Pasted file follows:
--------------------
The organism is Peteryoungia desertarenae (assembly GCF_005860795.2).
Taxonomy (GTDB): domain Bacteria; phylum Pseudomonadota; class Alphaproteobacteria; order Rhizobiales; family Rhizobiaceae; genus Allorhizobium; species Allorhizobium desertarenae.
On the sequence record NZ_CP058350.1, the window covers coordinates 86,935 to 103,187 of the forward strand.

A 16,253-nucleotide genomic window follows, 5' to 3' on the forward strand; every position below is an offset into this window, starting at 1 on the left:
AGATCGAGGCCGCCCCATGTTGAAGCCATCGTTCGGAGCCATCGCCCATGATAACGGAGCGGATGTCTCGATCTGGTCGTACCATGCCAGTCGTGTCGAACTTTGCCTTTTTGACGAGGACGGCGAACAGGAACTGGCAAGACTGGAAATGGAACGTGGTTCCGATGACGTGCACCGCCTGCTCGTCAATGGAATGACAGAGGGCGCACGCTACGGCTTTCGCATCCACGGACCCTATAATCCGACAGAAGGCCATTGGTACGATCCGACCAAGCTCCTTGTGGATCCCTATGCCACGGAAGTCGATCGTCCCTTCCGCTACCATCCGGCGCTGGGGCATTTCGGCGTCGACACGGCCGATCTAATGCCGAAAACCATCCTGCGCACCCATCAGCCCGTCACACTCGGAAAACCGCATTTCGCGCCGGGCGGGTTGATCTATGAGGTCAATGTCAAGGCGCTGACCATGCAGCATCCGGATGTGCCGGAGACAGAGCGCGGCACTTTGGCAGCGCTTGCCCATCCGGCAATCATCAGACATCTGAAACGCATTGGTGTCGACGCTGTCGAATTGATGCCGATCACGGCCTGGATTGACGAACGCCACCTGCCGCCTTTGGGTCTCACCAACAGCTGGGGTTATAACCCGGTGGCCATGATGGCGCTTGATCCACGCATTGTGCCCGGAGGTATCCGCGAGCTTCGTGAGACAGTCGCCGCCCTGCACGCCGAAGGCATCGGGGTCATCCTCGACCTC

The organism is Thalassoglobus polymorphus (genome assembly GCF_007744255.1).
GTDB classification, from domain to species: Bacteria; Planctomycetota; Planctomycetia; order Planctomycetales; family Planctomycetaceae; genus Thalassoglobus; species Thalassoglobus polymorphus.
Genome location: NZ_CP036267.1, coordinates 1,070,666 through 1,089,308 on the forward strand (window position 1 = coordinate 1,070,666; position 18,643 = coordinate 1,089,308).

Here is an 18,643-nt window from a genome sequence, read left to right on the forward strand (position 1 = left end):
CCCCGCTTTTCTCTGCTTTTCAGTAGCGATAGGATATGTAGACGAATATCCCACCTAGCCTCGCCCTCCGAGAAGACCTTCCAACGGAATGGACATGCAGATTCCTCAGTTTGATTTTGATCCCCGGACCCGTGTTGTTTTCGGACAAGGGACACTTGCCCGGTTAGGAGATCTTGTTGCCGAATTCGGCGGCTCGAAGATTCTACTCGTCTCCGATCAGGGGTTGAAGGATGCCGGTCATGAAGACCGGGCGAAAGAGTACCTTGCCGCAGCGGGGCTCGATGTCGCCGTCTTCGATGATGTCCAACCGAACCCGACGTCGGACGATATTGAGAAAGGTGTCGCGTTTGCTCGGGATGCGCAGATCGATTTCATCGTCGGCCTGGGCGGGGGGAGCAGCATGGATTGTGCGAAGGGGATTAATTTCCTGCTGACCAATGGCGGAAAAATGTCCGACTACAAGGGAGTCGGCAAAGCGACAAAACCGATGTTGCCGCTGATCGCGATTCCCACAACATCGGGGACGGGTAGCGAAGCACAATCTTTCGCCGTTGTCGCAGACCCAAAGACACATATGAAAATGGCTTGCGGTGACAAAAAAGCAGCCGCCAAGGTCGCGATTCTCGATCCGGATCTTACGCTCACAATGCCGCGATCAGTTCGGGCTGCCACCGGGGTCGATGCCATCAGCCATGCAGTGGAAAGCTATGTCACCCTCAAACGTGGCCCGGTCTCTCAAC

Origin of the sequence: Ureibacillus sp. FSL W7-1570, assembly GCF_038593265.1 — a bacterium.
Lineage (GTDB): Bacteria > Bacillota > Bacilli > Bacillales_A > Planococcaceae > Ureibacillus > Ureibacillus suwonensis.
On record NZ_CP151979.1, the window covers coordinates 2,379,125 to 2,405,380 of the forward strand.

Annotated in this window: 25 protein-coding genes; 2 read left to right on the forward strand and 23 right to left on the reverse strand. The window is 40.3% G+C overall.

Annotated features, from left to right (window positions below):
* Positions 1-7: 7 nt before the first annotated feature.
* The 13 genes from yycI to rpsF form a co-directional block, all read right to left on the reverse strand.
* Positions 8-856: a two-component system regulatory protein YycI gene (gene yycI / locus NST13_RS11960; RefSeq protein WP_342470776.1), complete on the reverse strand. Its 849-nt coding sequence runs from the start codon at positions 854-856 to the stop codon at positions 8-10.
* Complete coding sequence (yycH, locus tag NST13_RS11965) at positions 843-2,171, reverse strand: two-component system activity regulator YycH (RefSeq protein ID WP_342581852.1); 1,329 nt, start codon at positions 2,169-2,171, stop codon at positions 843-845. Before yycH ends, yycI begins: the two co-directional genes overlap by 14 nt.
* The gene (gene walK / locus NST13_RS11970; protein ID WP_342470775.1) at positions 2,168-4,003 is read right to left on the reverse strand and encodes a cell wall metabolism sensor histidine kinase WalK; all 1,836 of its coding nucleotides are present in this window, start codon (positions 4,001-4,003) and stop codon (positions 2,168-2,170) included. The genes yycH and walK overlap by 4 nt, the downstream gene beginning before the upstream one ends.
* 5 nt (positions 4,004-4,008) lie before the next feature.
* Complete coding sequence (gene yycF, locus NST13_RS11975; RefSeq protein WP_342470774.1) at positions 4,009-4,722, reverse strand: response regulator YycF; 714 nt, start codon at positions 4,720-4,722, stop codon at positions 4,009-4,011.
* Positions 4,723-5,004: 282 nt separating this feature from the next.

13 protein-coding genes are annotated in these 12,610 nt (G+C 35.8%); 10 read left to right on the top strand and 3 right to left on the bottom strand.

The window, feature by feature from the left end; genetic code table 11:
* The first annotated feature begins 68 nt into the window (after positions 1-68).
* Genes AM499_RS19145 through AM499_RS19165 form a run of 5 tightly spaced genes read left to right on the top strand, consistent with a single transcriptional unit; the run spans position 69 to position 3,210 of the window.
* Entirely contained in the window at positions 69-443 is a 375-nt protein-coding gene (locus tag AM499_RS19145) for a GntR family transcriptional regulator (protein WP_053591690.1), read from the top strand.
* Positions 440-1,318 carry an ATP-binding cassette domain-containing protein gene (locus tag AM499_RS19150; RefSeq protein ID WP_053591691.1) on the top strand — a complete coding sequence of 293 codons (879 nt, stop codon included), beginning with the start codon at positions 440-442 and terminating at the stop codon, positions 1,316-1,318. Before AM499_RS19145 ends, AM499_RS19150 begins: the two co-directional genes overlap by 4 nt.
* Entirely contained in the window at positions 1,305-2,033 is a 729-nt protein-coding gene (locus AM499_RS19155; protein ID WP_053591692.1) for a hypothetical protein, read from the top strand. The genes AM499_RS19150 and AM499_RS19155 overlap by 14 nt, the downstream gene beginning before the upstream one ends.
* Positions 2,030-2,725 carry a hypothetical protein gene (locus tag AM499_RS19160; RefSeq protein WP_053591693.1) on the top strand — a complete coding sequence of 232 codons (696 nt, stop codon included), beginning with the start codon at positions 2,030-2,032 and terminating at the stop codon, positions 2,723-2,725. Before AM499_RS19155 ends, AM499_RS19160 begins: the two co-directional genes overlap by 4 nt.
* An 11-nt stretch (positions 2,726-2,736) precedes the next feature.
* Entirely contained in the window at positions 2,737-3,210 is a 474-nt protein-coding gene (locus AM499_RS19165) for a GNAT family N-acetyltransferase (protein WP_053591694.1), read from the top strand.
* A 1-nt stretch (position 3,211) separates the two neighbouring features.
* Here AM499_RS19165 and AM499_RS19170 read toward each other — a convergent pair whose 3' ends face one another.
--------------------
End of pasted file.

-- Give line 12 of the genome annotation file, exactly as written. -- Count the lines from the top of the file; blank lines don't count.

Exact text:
Lineage (GTDB): Bacteria > Bacillota > Bacilli > Bacillales_A > Planococcaceae > Ureibacillus > Ureibacillus suwonensis.